To Give Blood:
American Red Cross 1-800-GIVE LIFE
New York Blood Center 1-800-933-BLOOD
To Make Financial Contributions:
American Red Cross 1-800-HELP-NOW
United Way 1-212-251-4035
Salvation Army 1-800-SAL-ARMY
To Volunteer Services (New York):
FEMA World Trade Center Relief 1-800-801-8092
Amazon.com's Red Cross Disaster Relief Fund
You can contribute from $1 to $100 to the disaster relief. Amazon has waived all fees and will donate every cent collected.
Red Cross Disaster Relief Fund
The American Red Cross
Make a donation online or locate the Blood Center nearest to you.
Red Cross Online Donations: Online Donations"
Red Cross Blood Bank Locater: Blood Bank Locater
Emergency supplies... New York City is currently overwhelmed with volunteer and material donation support. The only donation requested at this time is heavy equipment. Anyone able to offer vehicles or equipment, please visit the
Helping.org offers a list of rescue organizations providing aid. Learn the vitals, from where to give blood to where to give money.
PayPal Relief Fund
PayPal has created a special fund to help its members easily provide assistance to those affected by these tragic events. Registered users can donate money, which goes toward the Disaster Relief Fund at the American Red Cross.
PayPal Relief Fund
The "specific use" option at the Salvation Army's donation page allows you to target those areas you feel are the most in need.
United Kingdomís All About Giving
All About Giving has set up a special fund -- called Helping USA -- which allows UK and European residents to help out by donating Sterling, Dollars, or EUROs.
United Kingdom's All About Giving
United Way of New York City 100% of your contribution to the United Wayís
September 11th Fund goes to the support of the victims and their families.
Thank you to Topica.com for providing the following information..
Protecting Yourself While Helping Others.
Recent news reports indicate that a variety of Web and email scams have emerged since the September 11 tragedy, attempting to exploit the good intentions of those seeking to make charitable contributions to help the victims.
One particularly widespread e-mail solicits donations for the Red Cross -- the link, instead, leading to a Web site unconnected with the popular, nonprofit relief organization.
Itís always wise to personally validate and verify the charity youíre donating to before disclosing credit card information or sending a check. Also keep in mind that few, if any, charitable organizations request funds by sending unsolicited email to people not previously connected to that agency.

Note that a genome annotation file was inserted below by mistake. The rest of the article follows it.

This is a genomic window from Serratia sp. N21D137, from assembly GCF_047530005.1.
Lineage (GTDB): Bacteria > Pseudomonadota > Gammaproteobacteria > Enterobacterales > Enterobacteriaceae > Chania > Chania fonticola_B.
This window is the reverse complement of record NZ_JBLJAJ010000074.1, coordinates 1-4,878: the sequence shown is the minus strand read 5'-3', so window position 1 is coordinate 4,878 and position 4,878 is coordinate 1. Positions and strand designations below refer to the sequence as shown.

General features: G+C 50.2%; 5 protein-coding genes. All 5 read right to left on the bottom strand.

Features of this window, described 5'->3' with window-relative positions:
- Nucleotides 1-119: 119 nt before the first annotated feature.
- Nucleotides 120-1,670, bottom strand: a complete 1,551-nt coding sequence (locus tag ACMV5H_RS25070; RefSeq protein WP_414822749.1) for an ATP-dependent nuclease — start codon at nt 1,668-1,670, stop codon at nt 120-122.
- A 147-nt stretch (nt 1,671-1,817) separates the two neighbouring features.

Some general tips to safeguard against online charity scams:
* Understand how your donation will be used.
* Mail donations only after you have personally verified the address of the charity by phone, especially if your donation was solicited (in general, be cautious of phone solicitations for donations).
* If following a link to make a donation, be aware of the Web site you land on -- ensure that itís the one were expecting and verify that itís the charity to which youíd like to donate.
WATCH OUT FOR THIS TYPE OF FRAUD ALSO
If anyone gets a phone call requesting donations for the Twin Towers disaster, don't go for it. It's a scam and the city of New York's Mayor has announced it. If you do get the call.. I'd play along and get the info and report it. (but that's me personally, not a legitimate suggestion from officials) But for sure it's a scam.
Email groups warn of terrorism-related scams online
SAN FRANCISCO -- September 12, 2001 -- Email protection and consumer advocacy groups warned today of online attempts to fraudulently profit from yesterday's attacks on the USA. These attempts are taking the form of unsolicited e-mail ("spam") and postings in community forums, soliciting "donations" in the name of victims of the attacks.
A typical message claims to be part of an "Express Relief Fund" or "Victims Survivor Fund". One message claims that donations will go to the Red Cross, but the donation link leads to a Web site unconnected with that organization.
The Coalition Against Unsolicited Commercial Email (CAUCE) and SpamCon Foundation offer these tips to help determine whether a request is valid:
If you don't know the organization or person who sent the request, it's probably fraudulent.
Virtually no bona-fide relief agencies request funds by sending email to people who are not already involved in that agency. Solicitations made in this way may also violate laws in the United States and Europe. (See http://law.spamcon.org.) law.spamcon.org
If you click on a link to donate, examine the URL shown in your browser. If the domain name of the URL is hidden, unfamiliar, or doesn't match the link's text, the request is probably fraudulent.
Verify the solicitor's identity through another medium (such as phone) before giving money. Spammers frequently forge the identity and style of well-known entities to gain credibility.